Agriculture Department Secretary Tom Vilsack told The Associated Press on Monday that new "microloans" of up to $35,000 are designed to help bolster family-run farms as well as minority growers and military veterans seeking to start a farm who might otherwise have trouble qualifying for small loans from banks or other USDA loan programs.
The loans can help farmers grow niche or organic crops to sell directly to ethnic and farmers markets, or contribute to community-supported agriculture programs. Vilsack noted direct-to-consumer sales was a fast-growing sector, with a 60 percent increase in farmers markets in the past three years.
The loan also can cover the costs of renting land, seed, equipment and other expenses. The goal is to create more opportunities for entrepreneurship and employment in the farming industry, Vilsack said.
"This smaller microloan program really is designed to help a producer that wants to get into the direct-to-consumer sales business or wants to help provide produce to, for example, a farmers market," Vilsack said. "It will help bolster the local and regional food system movement that is taking place."
Vilsack said the new loan program also helps organic producers and small farmers who had been benefiting from grants and programs under the 2008 farm bill, which has not been extended by Congress.
The microloan program also provides a more simplified application process in comparison with traditional farm loans.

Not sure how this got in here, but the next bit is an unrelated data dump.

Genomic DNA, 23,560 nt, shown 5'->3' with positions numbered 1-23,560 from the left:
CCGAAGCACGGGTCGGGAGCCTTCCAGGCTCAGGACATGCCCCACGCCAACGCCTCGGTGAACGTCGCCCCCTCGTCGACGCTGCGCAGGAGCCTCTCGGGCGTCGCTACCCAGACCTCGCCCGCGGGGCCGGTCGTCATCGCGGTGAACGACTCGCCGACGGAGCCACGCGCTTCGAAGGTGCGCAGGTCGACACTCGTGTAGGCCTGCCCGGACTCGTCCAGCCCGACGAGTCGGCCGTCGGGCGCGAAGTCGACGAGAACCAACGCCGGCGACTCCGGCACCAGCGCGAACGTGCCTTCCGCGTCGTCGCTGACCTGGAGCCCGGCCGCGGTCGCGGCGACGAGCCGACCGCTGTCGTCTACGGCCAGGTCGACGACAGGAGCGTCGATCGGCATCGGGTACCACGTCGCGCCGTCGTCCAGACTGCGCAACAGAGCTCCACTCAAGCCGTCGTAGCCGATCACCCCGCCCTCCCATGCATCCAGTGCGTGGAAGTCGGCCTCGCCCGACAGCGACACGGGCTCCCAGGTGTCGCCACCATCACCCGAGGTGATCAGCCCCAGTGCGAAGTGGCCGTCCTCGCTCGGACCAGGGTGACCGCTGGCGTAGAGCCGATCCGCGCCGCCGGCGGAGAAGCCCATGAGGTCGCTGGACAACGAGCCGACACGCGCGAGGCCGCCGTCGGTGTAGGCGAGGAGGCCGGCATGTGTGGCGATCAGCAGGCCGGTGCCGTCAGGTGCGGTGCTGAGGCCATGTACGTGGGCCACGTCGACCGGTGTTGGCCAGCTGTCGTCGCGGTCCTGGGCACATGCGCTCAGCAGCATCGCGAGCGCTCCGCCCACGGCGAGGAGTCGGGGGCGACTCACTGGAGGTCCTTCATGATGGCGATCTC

Kay Jensen, an organic farmer who raises broccoli, strawberries and tomatoes in Sun Prairie, Wis., saw two immediate benefits to the microloan program — paperwork would go down from about 30 pages to seven, and it would be easier to borrow a manageable sum. She said some lending programs try to cut costs by only giving out sums of $100,000 or more, and she might consider a microloan for $3,000 to $10,000 to expand her irrigation systems.
"A lot times what we need is just small amounts of money, but a lot of times the only funding available is large amounts of money," she said. "This whole concept of a microloan, where you're looking at smaller, reasonable amounts of money, this really fits an incredible niche."
Vilsack spoke to The Associated Press ahead of the official announcement of the program, which happened Tuesday. He was in Tennessee to speak to the American Farm Bureau Federation's annual meeting in Nashville.
Vilsack said the loans represent an effort to expand credit to minority, socially disadvantaged and young and beginning farmers and ranchers. The interest rate changes monthly, and is currently 1.25 percent, according to the USDA. Also, the loan does not have to be repaid for seven years.
"It's about making sure that we have diversity within agriculture, that we have a good blend of large production facilities, medium-sized operations and smaller operations," Vilsack said.
Since 2009, the federal government has issued more than 128,000 loans totaling nearly $18 billion through the Farm Service Agency Operating Loan Program. It has increased the number of loans to beginning farmers and ranchers from 11,000 loans in 2008 to 15,000 loans in 2011.
Those interested in applying for a microloan may contact their local Farm Service Agency office.
Associated Press writer Dinesh Ramde in Milwaukee contributed to this report.